region. But the scenery as he went onward was
similar in character. The mountains were higher
and more abrupt, the river more rapid and
foamy, and the patches of grass more scanty-
that was all the difference. It was the Arctic
summer, and the night brought no darkness;
yet he knew when the time for rest came, by
watching the direction of the light on the black
mountains above. When the sheep lay down,
he sought a sheltered place under a rock, and
slept also.
Next day the country grew wilder and more







JON OF ICELAND.


forbidding. Sometimes there was hardly a blade
of grass to be seen for miles, and Jon drove the
sheep at full speed, running and shouting after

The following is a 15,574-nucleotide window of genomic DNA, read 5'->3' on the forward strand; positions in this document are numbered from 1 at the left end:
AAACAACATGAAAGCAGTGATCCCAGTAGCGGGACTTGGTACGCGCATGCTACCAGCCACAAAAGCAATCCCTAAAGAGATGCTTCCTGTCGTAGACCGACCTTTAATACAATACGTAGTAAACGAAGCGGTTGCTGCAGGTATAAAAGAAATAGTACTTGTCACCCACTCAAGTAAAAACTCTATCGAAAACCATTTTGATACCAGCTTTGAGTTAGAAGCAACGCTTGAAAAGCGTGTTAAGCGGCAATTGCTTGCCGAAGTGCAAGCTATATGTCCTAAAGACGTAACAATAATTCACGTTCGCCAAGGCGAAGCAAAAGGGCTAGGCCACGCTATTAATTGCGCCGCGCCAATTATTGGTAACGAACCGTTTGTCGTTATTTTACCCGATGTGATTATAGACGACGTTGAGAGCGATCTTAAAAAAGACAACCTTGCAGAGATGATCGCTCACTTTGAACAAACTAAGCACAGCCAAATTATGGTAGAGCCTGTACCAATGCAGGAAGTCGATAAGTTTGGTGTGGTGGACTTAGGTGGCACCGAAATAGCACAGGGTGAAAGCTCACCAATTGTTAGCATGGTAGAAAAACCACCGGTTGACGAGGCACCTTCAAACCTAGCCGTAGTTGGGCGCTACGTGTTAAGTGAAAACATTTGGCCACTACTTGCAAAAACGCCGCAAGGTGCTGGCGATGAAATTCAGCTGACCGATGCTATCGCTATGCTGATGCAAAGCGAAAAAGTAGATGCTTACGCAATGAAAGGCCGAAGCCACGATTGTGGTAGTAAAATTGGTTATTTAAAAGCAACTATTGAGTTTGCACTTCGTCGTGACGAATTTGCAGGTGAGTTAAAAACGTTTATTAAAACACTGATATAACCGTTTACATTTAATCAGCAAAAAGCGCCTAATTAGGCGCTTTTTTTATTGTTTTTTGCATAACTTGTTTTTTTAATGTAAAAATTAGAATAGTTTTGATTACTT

them, in his eagerness to reach the distant
pasture which Eyvindur had described. In the
afternoon the valley seemed to come suddenly to
an end. The river rushed out of a deep cleft
between the rocks, only a few feet wide, on
the right hand; in front there was a long stony
slope, reaching so high that the clouds brushed
along its summit. In the bottom there was
some little grass, but hardly enough to feed the
flock for two days.
Jon was disappointed, but not much discour-
aged. He tethered Thor securely to a rock,
knowing that the other sheep would remain
near him, and set out to climb the slope. Up
and up he toiled; the air grew sharp and cold;
there was snow and ice in the shaded hollows on
either side, and the dark, strange scenery of
Iceland grew broader below him. Finally he
gained the top; and now, for the first time, felt
that he had found a new world. In front,


21